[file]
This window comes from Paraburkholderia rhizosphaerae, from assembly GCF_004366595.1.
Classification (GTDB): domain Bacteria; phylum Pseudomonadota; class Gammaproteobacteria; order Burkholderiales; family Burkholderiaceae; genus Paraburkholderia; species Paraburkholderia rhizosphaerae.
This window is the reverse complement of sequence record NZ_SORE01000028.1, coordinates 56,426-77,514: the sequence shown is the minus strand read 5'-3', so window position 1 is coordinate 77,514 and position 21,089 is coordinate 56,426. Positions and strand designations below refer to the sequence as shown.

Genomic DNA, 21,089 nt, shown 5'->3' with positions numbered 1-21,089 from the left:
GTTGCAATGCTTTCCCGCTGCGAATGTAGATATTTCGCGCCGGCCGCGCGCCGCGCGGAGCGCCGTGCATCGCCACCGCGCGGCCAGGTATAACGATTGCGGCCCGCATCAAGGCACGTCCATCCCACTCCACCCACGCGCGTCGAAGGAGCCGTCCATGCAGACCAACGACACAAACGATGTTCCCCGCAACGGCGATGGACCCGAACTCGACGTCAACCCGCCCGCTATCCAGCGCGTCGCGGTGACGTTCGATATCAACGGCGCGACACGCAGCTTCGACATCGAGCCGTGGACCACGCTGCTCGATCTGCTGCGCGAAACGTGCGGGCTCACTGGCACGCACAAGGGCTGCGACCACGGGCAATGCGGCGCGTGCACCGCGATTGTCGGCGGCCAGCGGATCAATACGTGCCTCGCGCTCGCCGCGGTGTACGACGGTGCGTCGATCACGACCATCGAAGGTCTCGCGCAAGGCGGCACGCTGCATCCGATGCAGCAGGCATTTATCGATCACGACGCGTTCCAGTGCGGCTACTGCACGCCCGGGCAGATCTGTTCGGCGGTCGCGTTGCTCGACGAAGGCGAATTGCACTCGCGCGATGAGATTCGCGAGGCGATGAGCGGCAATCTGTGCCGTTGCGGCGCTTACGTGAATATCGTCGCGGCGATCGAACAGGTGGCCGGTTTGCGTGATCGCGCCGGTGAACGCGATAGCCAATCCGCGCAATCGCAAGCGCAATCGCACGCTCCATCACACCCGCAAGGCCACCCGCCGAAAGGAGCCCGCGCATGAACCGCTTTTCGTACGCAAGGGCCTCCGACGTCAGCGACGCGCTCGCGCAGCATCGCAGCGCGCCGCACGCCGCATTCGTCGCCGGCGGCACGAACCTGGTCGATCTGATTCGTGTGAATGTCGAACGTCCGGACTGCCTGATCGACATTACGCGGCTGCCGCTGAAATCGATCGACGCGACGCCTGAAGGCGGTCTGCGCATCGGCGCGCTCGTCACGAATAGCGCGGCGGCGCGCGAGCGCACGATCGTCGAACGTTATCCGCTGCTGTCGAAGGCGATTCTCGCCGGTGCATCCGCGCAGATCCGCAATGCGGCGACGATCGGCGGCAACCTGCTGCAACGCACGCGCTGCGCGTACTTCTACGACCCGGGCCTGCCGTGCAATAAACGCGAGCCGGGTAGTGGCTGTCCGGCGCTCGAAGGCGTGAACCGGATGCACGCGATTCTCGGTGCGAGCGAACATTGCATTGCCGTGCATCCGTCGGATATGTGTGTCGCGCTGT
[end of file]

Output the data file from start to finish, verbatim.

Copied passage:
This window comes from Paraburkholderia rhizosphaerae, from assembly GCF_004366595.1.
Classification (GTDB): domain Bacteria; phylum Pseudomonadota; class Gammaproteobacteria; order Burkholderiales; family Burkholderiaceae; genus Paraburkholderia; species Paraburkholderia rhizosphaerae.
This window is the reverse complement of sequence record NZ_SORE01000028.1, coordinates 56,426-77,514: the sequence shown is the minus strand read 5'-3', so window position 1 is coordinate 77,514 and position 21,089 is coordinate 56,426. Positions and strand designations below refer to the sequence as shown.

Genomic DNA, 21,089 nt, shown 5'->3' with positions numbered 1-21,089 from the left:
GTTGCAATGCTTTCCCGCTGCGAATGTAGATATTTCGCGCCGGCCGCGCGCCGCGCGGAGCGCCGTGCATCGCCACCGCGCGGCCAGGTATAACGATTGCGGCCCGCATCAAGGCACGTCCATCCCACTCCACCCACGCGCGTCGAAGGAGCCGTCCATGCAGACCAACGACACAAACGATGTTCCCCGCAACGGCGATGGACCCGAACTCGACGTCAACCCGCCCGCTATCCAGCGCGTCGCGGTGACGTTCGATATCAACGGCGCGACACGCAGCTTCGACATCGAGCCGTGGACCACGCTGCTCGATCTGCTGCGCGAAACGTGCGGGCTCACTGGCACGCACAAGGGCTGCGACCACGGGCAATGCGGCGCGTGCACCGCGATTGTCGGCGGCCAGCGGATCAATACGTGCCTCGCGCTCGCCGCGGTGTACGACGGTGCGTCGATCACGACCATCGAAGGTCTCGCGCAAGGCGGCACGCTGCATCCGATGCAGCAGGCATTTATCGATCACGACGCGTTCCAGTGCGGCTACTGCACGCCCGGGCAGATCTGTTCGGCGGTCGCGTTGCTCGACGAAGGCGAATTGCACTCGCGCGATGAGATTCGCGAGGCGATGAGCGGCAATCTGTGCCGTTGCGGCGCTTACGTGAATATCGTCGCGGCGATCGAACAGGTGGCCGGTTTGCGTGATCGCGCCGGTGAACGCGATAGCCAATCCGCGCAATCGCAAGCGCAATCGCACGCTCCATCACACCCGCAAGGCCACCCGCCGAAAGGAGCCCGCGCATGAACCGCTTTTCGTACGCAAGGGCCTCCGACGTCAGCGACGCGCTCGCGCAGCATCGCAGCGCGCCGCACGCCGCATTCGTCGCCGGCGGCACGAACCTGGTCGATCTGATTCGTGTGAATGTCGAACGTCCGGACTGCCTGATCGACATTACGCGGCTGCCGCTGAAATCGATCGACGCGACGCCTGAAGGCGGTCTGCGCATCGGCGCGCTCGTCACGAATAGCGCGGCGGCGCGCGAGCGCACGATCGTCGAACGTTATCCGCTGCTGTCGAAGGCGATTCTCGCCGGTGCATCCGCGCAGATCCGCAATGCGGCGACGATCGGCGGCAACCTGCTGCAACGCACGCGCTGCGCGTACTTCTACGACCCGGGCCTGCCGTGCAATAAACGCGAGCCGGGTAGTGGCTGTCCGGCGCTCGAAGGCGTGAACCGGATGCACGCGATTCTCGGTGCGAGCGAACATTGCATTGCCGTGCATCCGTCGGATATGTGTGTCGCGCTGT